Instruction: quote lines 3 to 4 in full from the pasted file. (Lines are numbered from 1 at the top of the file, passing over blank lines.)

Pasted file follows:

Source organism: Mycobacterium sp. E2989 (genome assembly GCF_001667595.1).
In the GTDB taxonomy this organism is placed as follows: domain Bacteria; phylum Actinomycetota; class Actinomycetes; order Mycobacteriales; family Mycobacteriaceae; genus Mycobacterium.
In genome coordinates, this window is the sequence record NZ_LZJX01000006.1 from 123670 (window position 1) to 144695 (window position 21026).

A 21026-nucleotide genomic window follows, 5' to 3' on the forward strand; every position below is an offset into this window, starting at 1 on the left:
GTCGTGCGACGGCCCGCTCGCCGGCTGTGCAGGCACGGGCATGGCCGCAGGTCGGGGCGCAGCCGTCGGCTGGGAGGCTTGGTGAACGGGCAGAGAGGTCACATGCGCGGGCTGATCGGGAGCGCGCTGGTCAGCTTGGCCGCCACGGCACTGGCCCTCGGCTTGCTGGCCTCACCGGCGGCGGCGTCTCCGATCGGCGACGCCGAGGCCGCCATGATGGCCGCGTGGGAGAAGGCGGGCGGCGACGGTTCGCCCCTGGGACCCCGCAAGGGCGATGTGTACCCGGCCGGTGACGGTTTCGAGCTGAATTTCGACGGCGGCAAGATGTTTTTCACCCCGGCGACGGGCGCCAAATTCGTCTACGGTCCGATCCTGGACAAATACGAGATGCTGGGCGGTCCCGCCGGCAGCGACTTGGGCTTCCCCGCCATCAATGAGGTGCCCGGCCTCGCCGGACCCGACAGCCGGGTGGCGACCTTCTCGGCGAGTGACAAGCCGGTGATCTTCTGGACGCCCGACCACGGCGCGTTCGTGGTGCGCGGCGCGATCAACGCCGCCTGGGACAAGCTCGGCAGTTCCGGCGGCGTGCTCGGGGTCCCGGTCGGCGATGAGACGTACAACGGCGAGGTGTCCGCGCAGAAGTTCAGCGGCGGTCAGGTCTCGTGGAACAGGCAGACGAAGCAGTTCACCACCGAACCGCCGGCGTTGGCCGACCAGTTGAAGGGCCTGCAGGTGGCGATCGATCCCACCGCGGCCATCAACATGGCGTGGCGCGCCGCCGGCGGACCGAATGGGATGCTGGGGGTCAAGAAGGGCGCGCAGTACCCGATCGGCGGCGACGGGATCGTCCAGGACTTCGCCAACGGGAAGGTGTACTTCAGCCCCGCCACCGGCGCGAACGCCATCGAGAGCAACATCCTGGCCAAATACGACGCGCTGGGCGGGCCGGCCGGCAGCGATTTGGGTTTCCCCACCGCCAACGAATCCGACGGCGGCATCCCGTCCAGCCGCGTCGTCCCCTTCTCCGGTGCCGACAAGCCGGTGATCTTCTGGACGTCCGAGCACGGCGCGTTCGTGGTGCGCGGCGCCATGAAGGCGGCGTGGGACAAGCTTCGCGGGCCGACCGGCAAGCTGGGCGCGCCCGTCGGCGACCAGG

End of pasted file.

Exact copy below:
In genome coordinates, this window is the sequence record NZ_LZJX01000006.1 from 123670 (window position 1) to 144695 (window position 21026).

A 21026-nucleotide genomic window follows, 5' to 3' on the forward strand; every position below is an offset into this window, starting at 1 on the left: